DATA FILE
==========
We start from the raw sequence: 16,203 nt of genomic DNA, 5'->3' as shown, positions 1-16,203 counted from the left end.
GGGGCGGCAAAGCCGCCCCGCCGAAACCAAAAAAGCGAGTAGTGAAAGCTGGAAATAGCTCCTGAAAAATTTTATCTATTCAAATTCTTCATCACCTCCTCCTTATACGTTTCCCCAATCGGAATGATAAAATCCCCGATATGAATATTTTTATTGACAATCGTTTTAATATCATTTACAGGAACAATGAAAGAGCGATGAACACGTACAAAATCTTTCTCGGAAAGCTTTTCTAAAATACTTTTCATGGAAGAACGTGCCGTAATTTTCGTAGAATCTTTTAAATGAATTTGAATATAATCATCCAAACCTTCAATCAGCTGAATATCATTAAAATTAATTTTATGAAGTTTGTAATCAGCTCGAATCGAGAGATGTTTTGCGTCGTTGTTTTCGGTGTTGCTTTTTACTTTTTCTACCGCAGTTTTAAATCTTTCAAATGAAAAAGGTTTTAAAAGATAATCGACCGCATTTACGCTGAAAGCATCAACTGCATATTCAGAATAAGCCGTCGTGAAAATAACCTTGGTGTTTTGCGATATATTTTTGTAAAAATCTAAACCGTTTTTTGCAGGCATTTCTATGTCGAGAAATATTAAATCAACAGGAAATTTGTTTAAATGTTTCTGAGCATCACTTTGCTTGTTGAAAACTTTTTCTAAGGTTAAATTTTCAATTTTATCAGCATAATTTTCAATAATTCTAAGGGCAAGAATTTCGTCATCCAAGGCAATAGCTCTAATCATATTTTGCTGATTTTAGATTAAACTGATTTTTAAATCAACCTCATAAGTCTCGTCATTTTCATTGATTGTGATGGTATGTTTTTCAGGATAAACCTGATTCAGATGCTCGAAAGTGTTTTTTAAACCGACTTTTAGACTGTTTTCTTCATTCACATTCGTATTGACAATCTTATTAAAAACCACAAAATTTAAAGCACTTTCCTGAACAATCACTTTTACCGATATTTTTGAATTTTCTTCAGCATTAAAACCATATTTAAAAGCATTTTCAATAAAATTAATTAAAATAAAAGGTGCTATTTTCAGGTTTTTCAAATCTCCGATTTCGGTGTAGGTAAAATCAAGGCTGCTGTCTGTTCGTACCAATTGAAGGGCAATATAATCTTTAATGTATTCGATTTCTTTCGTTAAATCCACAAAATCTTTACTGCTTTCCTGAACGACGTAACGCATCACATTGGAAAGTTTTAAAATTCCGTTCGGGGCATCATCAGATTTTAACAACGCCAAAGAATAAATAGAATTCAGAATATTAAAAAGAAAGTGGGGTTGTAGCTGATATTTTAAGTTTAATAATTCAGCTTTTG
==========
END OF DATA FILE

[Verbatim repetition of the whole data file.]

We start from the raw sequence: 16,203 nt of genomic DNA, 5'->3' as shown, positions 1-16,203 counted from the left end.
GGGGCGGCAAAGCCGCCCCGCCGAAACCAAAAAAGCGAGTAGTGAAAGCTGGAAATAGCTCCTGAAAAATTTTATCTATTCAAATTCTTCATCACCTCCTCCTTATACGTTTCCCCAATCGGAATGATAAAATCCCCGATATGAATATTTTTATTGACAATCGTTTTAATATCATTTACAGGAACAATGAAAGAGCGATGAACACGTACAAAATCTTTCTCGGAAAGCTTTTCTAAAATACTTTTCATGGAAGAACGTGCCGTAATTTTCGTAGAATCTTTTAAATGAATTTGAATATAATCATCCAAACCTTCAATCAGCTGAATATCATTAAAATTAATTTTATGAAGTTTGTAATCAGCTCGAATCGAGAGATGTTTTGCGTCGTTGTTTTCGGTGTTGCTTTTTACTTTTTCTACCGCAGTTTTAAATCTTTCAAATGAAAAAGGTTTTAAAAGATAATCGACCGCATTTACGCTGAAAGCATCAACTGCATATTCAGAATAAGCCGTCGTGAAAATAACCTTGGTGTTTTGCGATATATTTTTGTAAAAATCTAAACCGTTTTTTGCAGGCATTTCTATGTCGAGAAATATTAAATCAACAGGAAATTTGTTTAAATGTTTCTGAGCATCACTTTGCTTGTTGAAAACTTTTTCTAAGGTTAAATTTTCAATTTTATCAGCATAATTTTCAATAATTCTAAGGGCAAGAATTTCGTCATCCAAGGCAATAGCTCTAATCATATTTTGCTGATTTTAGATTAAACTGATTTTTAAATCAACCTCATAAGTCTCGTCATTTTCATTGATTGTGATGGTATGTTTTTCAGGATAAACCTGATTCAGATGCTCGAAAGTGTTTTTTAAACCGACTTTTAGACTGTTTTCTTCATTCACATTCGTATTGACAATCTTATTAAAAACCACAAAATTTAAAGCACTTTCCTGAACAATCACTTTTACCGATATTTTTGAATTTTCTTCAGCATTAAAACCATATTTAAAAGCATTTTCAATAAAATTAATTAAAATAAAAGGTGCTATTTTCAGGTTTTTCAAATCTCCGATTTCGGTGTAGGTAAAATCAAGGCTGCTGTCTGTTCGTACCAATTGAAGGGCAATATAATCTTTAATGTATTCGATTTCTTTCGTTAAATCCACAAAATCTTTACTGCTTTCCTGAACGACGTAACGCATCACATTGGAAAGTTTTAAAATTCCGTTCGGGGCATCATCAGATTTTAACAACGCCAAAGAATAAATAGAATTCAGAATATTAAAAAGAAAGTGGGGTTGTAGCTGATATTTTAAGTTTAATAATTCAGCTTTTG